The End of Straight Supremacy: Realizing Gay Liberation
by Shannon Gilreath
Cambridge University Press
320 pages, $27.99
AS a former gay liberationist, I approached this book with some trepidation. There is a widespread lack of awareness of the realities of gay liberation as a social and political movement of the early 1970’s. Unfortunately, Shannon Gilreath shares this ignorance, and his book reduces that movement to a single footnote. Nevertheless, he invokes “Gay Liberation” constantly, drawing heavily on a particular feminism associated with people such as Andrea Dworkin and Mary Daly, which was deeply hostile to the kind of celebration of sexuality and gender fluidity that marked the heyday of Gay Liberation. It was in this spirit that activist Michael Callen once remarked, “Every time I throw my legs in the air I strike another blow for gay liberation.”
What does link The End of Straight Supremacy to those early movement days is a remarkable sense of urgency about overcoming injustice: “This book asks for Big Commitments, because making these necessary connections will require that one see not only one’s own life, but also its interconnectedness with the lives of Gay people in other places, in other circumstances, existing in other stages and degrees of straight-induced torture.” The book begins with declarations such as this: “Gays’ low caste status is actively endorsed and maintained at every level of the social strata.” Gilreath believes that gay people face an emergency, a “massively lethal” attack from the Heteroarchy (his use of capitals is highly improvisational). I might excuse this overheated prose if Gilreath were writing about Uganda. But it turns out his real indignation is directed against proponents of gay marriage and pornography.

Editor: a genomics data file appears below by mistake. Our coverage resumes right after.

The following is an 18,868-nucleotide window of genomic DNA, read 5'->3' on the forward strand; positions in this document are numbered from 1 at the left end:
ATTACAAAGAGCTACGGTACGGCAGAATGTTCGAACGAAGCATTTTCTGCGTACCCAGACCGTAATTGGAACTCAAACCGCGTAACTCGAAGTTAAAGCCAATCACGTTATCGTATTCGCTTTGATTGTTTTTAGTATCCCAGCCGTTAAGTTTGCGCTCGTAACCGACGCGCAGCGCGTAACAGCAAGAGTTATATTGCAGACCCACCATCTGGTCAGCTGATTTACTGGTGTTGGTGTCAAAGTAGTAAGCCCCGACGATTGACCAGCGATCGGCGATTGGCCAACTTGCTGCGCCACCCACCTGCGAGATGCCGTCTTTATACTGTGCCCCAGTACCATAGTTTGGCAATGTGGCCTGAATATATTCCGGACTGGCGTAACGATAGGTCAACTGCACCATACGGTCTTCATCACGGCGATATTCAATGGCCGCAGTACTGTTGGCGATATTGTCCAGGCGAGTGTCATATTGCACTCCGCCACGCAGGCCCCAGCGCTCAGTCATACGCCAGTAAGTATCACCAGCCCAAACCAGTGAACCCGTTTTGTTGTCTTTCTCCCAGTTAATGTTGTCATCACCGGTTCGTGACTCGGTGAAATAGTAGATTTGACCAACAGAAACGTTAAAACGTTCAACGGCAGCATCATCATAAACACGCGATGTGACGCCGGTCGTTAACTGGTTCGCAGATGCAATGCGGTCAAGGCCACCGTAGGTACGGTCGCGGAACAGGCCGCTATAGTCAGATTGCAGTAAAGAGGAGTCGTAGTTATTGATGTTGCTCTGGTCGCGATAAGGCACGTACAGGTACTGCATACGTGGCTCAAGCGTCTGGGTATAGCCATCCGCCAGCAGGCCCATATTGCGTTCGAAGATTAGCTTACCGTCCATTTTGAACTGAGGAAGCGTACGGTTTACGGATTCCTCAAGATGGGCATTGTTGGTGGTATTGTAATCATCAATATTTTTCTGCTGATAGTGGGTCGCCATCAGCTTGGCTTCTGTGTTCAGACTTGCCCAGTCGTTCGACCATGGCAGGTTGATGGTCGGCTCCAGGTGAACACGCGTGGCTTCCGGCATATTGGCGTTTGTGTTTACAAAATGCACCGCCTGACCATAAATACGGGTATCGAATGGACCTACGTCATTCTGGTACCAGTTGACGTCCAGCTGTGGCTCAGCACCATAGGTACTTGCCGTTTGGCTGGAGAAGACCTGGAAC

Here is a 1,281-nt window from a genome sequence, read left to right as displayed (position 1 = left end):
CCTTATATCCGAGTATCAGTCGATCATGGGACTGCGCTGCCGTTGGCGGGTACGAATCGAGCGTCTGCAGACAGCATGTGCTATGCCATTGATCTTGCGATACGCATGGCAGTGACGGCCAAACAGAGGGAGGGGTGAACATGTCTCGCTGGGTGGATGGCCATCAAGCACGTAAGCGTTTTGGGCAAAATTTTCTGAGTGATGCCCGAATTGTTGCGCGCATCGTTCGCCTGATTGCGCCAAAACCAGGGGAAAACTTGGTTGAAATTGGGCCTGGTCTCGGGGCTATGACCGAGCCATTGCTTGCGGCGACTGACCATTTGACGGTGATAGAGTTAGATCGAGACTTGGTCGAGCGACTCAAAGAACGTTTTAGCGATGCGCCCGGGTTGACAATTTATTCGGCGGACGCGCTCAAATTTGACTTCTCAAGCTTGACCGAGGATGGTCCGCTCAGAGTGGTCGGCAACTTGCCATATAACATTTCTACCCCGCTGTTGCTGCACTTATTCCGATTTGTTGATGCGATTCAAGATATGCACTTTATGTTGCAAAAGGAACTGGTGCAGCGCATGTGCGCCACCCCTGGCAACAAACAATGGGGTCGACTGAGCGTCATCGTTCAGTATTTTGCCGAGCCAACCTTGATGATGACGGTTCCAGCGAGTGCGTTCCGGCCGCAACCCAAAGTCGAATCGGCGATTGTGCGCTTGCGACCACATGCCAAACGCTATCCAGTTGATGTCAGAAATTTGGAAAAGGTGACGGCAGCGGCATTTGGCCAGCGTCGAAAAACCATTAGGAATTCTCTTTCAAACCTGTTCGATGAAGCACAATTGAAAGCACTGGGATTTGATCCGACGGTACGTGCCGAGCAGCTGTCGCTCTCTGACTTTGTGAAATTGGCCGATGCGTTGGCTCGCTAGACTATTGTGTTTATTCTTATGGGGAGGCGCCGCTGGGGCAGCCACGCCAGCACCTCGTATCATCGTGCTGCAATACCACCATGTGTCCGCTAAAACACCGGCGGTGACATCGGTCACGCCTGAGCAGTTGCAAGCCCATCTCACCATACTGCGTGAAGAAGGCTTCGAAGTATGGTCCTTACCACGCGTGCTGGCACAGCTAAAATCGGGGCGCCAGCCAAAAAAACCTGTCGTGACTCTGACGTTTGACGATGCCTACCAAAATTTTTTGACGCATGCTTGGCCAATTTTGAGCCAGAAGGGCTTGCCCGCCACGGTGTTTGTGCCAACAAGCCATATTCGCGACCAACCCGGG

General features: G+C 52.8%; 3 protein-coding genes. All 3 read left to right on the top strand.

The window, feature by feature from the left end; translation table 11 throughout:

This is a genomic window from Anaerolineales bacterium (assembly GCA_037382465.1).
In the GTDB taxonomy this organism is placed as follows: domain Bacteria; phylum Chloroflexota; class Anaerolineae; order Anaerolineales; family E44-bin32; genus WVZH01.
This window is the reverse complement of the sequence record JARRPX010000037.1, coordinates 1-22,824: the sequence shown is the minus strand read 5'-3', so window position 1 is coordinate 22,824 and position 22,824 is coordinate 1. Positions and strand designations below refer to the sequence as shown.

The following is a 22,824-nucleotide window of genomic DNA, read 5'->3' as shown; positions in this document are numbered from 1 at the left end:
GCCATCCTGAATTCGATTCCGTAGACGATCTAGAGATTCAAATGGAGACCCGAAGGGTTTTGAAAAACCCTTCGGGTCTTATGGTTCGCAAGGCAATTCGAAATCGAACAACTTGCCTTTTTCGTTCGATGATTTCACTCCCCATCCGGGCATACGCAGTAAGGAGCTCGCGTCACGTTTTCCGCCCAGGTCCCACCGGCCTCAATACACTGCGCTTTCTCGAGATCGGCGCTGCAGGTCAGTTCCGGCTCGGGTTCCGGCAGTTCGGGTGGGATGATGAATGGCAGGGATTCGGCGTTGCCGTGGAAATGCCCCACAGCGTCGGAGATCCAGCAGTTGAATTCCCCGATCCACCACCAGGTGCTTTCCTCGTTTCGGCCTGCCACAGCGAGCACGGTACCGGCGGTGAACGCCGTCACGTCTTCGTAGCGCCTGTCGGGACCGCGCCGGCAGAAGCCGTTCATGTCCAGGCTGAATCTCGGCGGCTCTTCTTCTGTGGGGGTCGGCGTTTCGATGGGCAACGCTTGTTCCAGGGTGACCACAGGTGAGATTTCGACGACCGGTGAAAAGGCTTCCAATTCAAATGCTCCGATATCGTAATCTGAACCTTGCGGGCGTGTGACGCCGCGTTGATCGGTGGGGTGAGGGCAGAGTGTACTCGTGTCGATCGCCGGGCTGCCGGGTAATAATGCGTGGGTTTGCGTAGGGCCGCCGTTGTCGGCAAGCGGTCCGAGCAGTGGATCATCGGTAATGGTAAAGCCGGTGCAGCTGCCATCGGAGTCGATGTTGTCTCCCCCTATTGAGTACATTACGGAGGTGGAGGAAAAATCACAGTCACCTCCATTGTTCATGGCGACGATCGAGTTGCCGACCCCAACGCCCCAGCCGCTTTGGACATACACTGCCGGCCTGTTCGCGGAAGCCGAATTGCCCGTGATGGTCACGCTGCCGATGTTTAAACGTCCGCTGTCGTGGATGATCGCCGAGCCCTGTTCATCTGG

His criticisms of both are interesting, and I have some sympathy with the former if not the latter. For Gilreath both marriage and pornography reinforce a certain sort of heterosexual hegemony, “leaving Radical Resisters of the Heteroarchy with a searing brand of civic irresponsibility where the pink triangle might once have been.” That the demand for marriage is based upon an assimilationist view of gay politics is obvious: Gilreath seems oblivious to the argument that it is a necessary symbolic step toward full equality. His objections to pornography build on a radical feminist critique, starting with the argument that heterosexuality is always implicitly violent due to the inequality of power between the two gendered partners. The application of an anti-porn feminism to mainstream gay pornography seems to me unconvincing.
Gilreath appears to hold a remarkably essentialist view of sexual orientation: “I can pretend that I am other than what I am, but in the end I will simply be a Gay man closeting my true identity. Indeed, identity minorities are targeted precisely because of this inability to change identities.” The radical ideas of gay liberation about sexual fluidity have disappeared, and Gilreath ends up sounding rather like Lady Gaga singing “Born This Way.” Gilreath ignores Freud and attacks Judith Butler, whose complex perspectives on gender trouble him: “I am a Gay man, and no transsexual lobbyist or postmodern theorist is going to disabuse me of that fact.” That being a gay man might vary according to time and place seems beyond his contemplation.